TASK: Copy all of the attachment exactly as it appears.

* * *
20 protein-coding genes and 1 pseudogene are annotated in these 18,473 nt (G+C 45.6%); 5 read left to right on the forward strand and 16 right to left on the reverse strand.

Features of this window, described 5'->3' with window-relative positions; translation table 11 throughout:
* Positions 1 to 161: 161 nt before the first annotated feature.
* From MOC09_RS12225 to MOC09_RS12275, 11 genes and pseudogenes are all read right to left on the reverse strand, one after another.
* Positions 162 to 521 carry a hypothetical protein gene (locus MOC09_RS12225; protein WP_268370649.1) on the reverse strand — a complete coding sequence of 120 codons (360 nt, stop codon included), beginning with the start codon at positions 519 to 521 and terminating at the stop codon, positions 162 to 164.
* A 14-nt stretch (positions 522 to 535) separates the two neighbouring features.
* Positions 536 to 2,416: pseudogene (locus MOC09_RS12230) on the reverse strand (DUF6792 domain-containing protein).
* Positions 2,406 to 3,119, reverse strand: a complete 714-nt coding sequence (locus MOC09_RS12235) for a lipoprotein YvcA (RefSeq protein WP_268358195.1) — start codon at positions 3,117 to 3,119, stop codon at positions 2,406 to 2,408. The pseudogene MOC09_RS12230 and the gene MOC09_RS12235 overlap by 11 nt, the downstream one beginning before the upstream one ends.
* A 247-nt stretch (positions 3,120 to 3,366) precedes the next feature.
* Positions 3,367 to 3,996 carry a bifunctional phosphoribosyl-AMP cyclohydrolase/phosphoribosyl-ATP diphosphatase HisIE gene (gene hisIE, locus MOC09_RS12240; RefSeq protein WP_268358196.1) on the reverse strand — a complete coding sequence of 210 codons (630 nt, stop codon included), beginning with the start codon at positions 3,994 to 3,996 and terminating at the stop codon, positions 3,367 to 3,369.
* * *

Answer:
20 protein-coding genes and 1 pseudogene are annotated in these 18,473 nt (G+C 45.6%); 5 read left to right on the forward strand and 16 right to left on the reverse strand.

Features of this window, described 5'->3' with window-relative positions; translation table 11 throughout:
* Positions 1 to 161: 161 nt before the first annotated feature.
* From MOC09_RS12225 to MOC09_RS12275, 11 genes and pseudogenes are all read right to left on the reverse strand, one after another.
* Positions 162 to 521 carry a hypothetical protein gene (locus MOC09_RS12225; protein WP_268370649.1) on the reverse strand — a complete coding sequence of 120 codons (360 nt, stop codon included), beginning with the start codon at positions 519 to 521 and terminating at the stop codon, positions 162 to 164.
* A 14-nt stretch (positions 522 to 535) separates the two neighbouring features.
* Positions 536 to 2,416: pseudogene (locus MOC09_RS12230) on the reverse strand (DUF6792 domain-containing protein).
* Positions 2,406 to 3,119, reverse strand: a complete 714-nt coding sequence (locus MOC09_RS12235) for a lipoprotein YvcA (RefSeq protein WP_268358195.1) — start codon at positions 3,117 to 3,119, stop codon at positions 2,406 to 2,408. The pseudogene MOC09_RS12230 and the gene MOC09_RS12235 overlap by 11 nt, the downstream one beginning before the upstream one ends.
* A 247-nt stretch (positions 3,120 to 3,366) precedes the next feature.
* Positions 3,367 to 3,996 carry a bifunctional phosphoribosyl-AMP cyclohydrolase/phosphoribosyl-ATP diphosphatase HisIE gene (gene hisIE, locus MOC09_RS12240; RefSeq protein WP_268358196.1) on the reverse strand — a complete coding sequence of 210 codons (630 nt, stop codon included), beginning with the start codon at positions 3,994 to 3,996 and terminating at the stop codon, positions 3,367 to 3,369.